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HOW IT FEELS...Getting Pulled

Oct. 09, 2006
Oct. 09, 2006

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Oct. 9, 2006

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HOW IT FEELS...Getting Pulled

For some people a pitching change is a laughing matter

Yankees shortstopDerek Jeter (left), who was to play in his 11th postseason this week, recallsex-teammate Andy Pettitte's getting yanked by Joe Torre in Game 2 of the 2000ALDS after second baseman Luis Sojo tripped over his shoelaces and an A'srunner got on. "We go to the mound," says Jeter, "and as Mr. Torreis coming out, Pettitte is saying, 'This is not happening. Not now. Not to me.'I couldn't stop laughing. I laughed the rest of the inning." ... Last yearin Cleveland, A's manager Ken Macha went out to talk to ace Barry Zito (below)."I asked Zito, 'Do you got this guy?'" recalls Macha, referring to thenIndian Ronnie Belliard. "He said, 'I got this guy.' I didn't get my butt onthe dugout seat before Belliard hit a homer." An unfavorable matchup isn'tthe only reason that Macha has used the hook. When he managed the Triple APawtucket Red Sox in 1997, Carl Pavano (now a Yankee) was on a pitch countafter some arm trouble. "His first start he was allowed 75 pitches so eventhough he was getting killed, I left him in," says Macha. "Next outinghe was up to 90 pitches, pitching great and I take him out. Later he comes andsays, 'I don't understand. I'm getting my ass kicked, and you leave me in thegame. I'm pitching good, and you take me out.' Carl was not the sharpest knifein the box." ... "It always sucks," says Dodgers starter Derek Lowe(above left)."The worst is when your catcher comes to talk to you to stallwhile the bullpen gets ready. The catcher knows why he's out there. You knowwhy he's out there. The bullpen is going rapid-fire, and neither of you issaying anything." ... Cardinals righty Jeff Suppan remembers his pitchingcoach in Kansas City, Al Nipper, coming to the mound and saying, "If youdon't start pitching like you're capable, I'm going to slap you in the head andembarrass you in front of all these people." Suppan says Nipper was joking,but he shouldn't expect similar lightheartedness if he sees St. Louis managerTony La Russa (above right) striding toward him this postseason. La Russa sayshe never changes his mind after deciding to remove a pitcher, nor does heengage in banter on the mound: "I'm basically a humorless man."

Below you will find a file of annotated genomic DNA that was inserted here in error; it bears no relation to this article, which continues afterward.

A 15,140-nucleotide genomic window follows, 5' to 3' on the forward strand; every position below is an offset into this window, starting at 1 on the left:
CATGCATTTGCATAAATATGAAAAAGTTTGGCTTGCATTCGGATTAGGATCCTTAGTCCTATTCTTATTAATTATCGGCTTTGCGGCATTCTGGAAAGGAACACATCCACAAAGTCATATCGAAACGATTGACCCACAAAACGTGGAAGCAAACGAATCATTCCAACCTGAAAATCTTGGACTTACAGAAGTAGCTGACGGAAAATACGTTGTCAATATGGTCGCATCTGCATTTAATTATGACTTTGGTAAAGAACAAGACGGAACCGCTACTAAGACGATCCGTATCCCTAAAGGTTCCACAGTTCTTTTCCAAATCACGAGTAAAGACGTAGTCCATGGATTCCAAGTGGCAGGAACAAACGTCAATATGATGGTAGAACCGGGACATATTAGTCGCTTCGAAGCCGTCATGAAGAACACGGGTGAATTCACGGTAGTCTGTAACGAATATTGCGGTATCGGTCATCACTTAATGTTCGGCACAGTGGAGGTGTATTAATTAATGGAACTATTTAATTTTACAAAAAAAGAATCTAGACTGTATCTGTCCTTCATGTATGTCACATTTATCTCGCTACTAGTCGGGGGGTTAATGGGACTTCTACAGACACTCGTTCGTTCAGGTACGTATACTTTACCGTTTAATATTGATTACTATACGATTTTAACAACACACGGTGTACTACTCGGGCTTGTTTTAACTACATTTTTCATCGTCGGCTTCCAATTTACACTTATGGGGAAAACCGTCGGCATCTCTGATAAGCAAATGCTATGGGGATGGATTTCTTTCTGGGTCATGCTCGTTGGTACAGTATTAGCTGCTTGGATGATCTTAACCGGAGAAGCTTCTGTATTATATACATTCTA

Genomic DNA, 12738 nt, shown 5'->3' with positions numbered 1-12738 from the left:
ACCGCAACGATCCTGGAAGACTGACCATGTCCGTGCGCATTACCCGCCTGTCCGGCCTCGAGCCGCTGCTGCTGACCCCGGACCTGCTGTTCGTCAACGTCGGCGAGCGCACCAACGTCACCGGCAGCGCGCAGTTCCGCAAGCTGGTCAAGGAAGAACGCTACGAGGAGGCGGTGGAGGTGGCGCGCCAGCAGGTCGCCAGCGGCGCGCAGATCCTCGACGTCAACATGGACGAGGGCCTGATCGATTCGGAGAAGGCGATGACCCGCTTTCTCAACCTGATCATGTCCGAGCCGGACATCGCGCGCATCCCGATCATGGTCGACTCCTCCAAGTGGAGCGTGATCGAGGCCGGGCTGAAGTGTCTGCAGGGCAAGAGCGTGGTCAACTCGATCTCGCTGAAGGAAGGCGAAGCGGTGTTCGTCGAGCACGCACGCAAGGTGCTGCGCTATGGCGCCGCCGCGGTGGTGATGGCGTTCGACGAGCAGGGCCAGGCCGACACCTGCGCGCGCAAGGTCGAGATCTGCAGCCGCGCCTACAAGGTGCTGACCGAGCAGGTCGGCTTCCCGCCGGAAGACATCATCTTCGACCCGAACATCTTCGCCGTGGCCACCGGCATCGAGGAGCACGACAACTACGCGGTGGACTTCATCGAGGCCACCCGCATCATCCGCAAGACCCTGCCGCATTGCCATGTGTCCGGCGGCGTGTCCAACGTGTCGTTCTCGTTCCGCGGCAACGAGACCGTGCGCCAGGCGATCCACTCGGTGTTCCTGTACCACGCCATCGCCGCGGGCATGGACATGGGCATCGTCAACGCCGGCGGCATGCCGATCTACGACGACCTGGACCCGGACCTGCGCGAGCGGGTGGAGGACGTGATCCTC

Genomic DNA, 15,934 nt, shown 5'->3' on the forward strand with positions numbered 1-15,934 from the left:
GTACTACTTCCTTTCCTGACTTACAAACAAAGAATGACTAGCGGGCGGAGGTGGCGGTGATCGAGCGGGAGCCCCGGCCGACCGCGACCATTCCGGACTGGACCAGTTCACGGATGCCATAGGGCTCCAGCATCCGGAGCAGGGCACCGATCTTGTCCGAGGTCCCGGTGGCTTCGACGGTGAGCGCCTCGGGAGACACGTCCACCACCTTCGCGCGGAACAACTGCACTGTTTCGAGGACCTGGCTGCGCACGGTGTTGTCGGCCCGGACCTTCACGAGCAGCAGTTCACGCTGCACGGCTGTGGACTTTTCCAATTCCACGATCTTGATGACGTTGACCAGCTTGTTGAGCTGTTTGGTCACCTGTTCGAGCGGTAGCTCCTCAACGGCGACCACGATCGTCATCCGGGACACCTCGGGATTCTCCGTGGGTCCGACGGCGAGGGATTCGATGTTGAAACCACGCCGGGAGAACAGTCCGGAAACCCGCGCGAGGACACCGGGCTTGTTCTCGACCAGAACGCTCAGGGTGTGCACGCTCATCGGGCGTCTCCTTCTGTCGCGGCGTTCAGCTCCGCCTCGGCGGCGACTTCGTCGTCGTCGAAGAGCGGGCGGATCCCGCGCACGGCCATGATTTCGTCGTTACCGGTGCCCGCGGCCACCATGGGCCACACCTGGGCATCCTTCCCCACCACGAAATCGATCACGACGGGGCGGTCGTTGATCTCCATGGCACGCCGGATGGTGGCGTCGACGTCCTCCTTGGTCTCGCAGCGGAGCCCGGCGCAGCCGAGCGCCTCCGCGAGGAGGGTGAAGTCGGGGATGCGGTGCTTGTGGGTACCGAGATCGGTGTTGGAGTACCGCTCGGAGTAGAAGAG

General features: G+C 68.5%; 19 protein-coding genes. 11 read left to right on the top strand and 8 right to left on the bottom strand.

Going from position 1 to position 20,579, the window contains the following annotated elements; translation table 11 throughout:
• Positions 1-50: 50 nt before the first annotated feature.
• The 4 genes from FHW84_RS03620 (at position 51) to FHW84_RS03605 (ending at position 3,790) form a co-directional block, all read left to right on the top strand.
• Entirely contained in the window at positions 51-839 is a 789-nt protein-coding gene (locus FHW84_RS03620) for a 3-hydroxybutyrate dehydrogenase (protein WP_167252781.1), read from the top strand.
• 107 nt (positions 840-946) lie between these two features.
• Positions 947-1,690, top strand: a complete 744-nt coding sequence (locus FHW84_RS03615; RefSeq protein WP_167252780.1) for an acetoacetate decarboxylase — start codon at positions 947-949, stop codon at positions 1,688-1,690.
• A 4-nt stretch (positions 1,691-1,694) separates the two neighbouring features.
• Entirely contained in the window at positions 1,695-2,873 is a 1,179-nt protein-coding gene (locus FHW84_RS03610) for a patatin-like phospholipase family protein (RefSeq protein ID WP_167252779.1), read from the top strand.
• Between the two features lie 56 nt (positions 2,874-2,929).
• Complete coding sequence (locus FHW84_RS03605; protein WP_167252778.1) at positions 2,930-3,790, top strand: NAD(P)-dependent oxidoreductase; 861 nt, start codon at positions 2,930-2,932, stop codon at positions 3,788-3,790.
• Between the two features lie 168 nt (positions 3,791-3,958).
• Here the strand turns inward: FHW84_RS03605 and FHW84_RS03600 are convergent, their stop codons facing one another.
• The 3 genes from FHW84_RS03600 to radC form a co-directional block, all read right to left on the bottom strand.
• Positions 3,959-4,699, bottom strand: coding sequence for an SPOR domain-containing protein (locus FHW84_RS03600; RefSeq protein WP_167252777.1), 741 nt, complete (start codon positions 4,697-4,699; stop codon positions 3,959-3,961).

This is an article from the Oct. 9, 2006 issue Original Layout

PHOTOMATT BROWN/ICON SMPHOTODAMIAN STROHMEYER PHOTOJED JACOBSOHN/GETTY IMAGEPHOTOSHAUN BEST/REUTERSPHOTONBC/PHOTOFEST